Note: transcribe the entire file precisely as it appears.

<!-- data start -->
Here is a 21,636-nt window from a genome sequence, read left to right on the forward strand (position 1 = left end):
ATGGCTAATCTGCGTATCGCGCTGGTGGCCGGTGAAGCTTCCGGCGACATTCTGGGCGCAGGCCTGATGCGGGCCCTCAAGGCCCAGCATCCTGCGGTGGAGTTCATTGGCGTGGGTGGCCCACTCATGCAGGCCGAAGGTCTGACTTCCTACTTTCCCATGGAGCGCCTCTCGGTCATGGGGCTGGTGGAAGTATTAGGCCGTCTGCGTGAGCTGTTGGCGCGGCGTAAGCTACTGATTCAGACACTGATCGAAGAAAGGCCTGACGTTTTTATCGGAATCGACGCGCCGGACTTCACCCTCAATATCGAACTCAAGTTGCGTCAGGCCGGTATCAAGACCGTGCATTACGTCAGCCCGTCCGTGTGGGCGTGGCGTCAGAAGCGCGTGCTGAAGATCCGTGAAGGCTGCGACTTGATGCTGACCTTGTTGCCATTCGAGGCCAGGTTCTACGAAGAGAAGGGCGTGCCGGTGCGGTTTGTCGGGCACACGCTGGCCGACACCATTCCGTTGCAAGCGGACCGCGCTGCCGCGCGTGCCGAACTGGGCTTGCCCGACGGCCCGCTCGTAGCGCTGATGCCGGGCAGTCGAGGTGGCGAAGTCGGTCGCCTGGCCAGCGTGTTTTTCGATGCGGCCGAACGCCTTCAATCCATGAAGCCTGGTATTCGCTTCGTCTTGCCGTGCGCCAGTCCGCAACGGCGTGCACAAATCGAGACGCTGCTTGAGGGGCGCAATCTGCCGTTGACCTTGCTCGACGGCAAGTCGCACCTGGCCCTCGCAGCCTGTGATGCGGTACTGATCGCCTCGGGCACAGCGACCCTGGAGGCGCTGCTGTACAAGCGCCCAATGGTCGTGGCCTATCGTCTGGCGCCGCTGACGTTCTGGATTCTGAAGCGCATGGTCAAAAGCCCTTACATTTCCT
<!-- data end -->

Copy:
Here is a 21,636-nt window from a genome sequence, read left to right on the forward strand (position 1 = left end):
ATGGCTAATCTGCGTATCGCGCTGGTGGCCGGTGAAGCTTCCGGCGACATTCTGGGCGCAGGCCTGATGCGGGCCCTCAAGGCCCAGCATCCTGCGGTGGAGTTCATTGGCGTGGGTGGCCCACTCATGCAGGCCGAAGGTCTGACTTCCTACTTTCCCATGGAGCGCCTCTCGGTCATGGGGCTGGTGGAAGTATTAGGCCGTCTGCGTGAGCTGTTGGCGCGGCGTAAGCTACTGATTCAGACACTGATCGAAGAAAGGCCTGACGTTTTTATCGGAATCGACGCGCCGGACTTCACCCTCAATATCGAACTCAAGTTGCGTCAGGCCGGTATCAAGACCGTGCATTACGTCAGCCCGTCCGTGTGGGCGTGGCGTCAGAAGCGCGTGCTGAAGATCCGTGAAGGCTGCGACTTGATGCTGACCTTGTTGCCATTCGAGGCCAGGTTCTACGAAGAGAAGGGCGTGCCGGTGCGGTTTGTCGGGCACACGCTGGCCGACACCATTCCGTTGCAAGCGGACCGCGCTGCCGCGCGTGCCGAACTGGGCTTGCCCGACGGCCCGCTCGTAGCGCTGATGCCGGGCAGTCGAGGTGGCGAAGTCGGTCGCCTGGCCAGCGTGTTTTTCGATGCGGCCGAACGCCTTCAATCCATGAAGCCTGGTATTCGCTTCGTCTTGCCGTGCGCCAGTCCGCAACGGCGTGCACAAATCGAGACGCTGCTTGAGGGGCGCAATCTGCCGTTGACCTTGCTCGACGGCAAGTCGCACCTGGCCCTCGCAGCCTGTGATGCGGTACTGATCGCCTCGGGCACAGCGACCCTGGAGGCGCTGCTGTACAAGCGCCCAATGGTCGTGGCCTATCGTCTGGCGCCGCTGACGTTCTGGATTCTGAAGCGCATGGTCAAAAGCCCTTACATTTCCT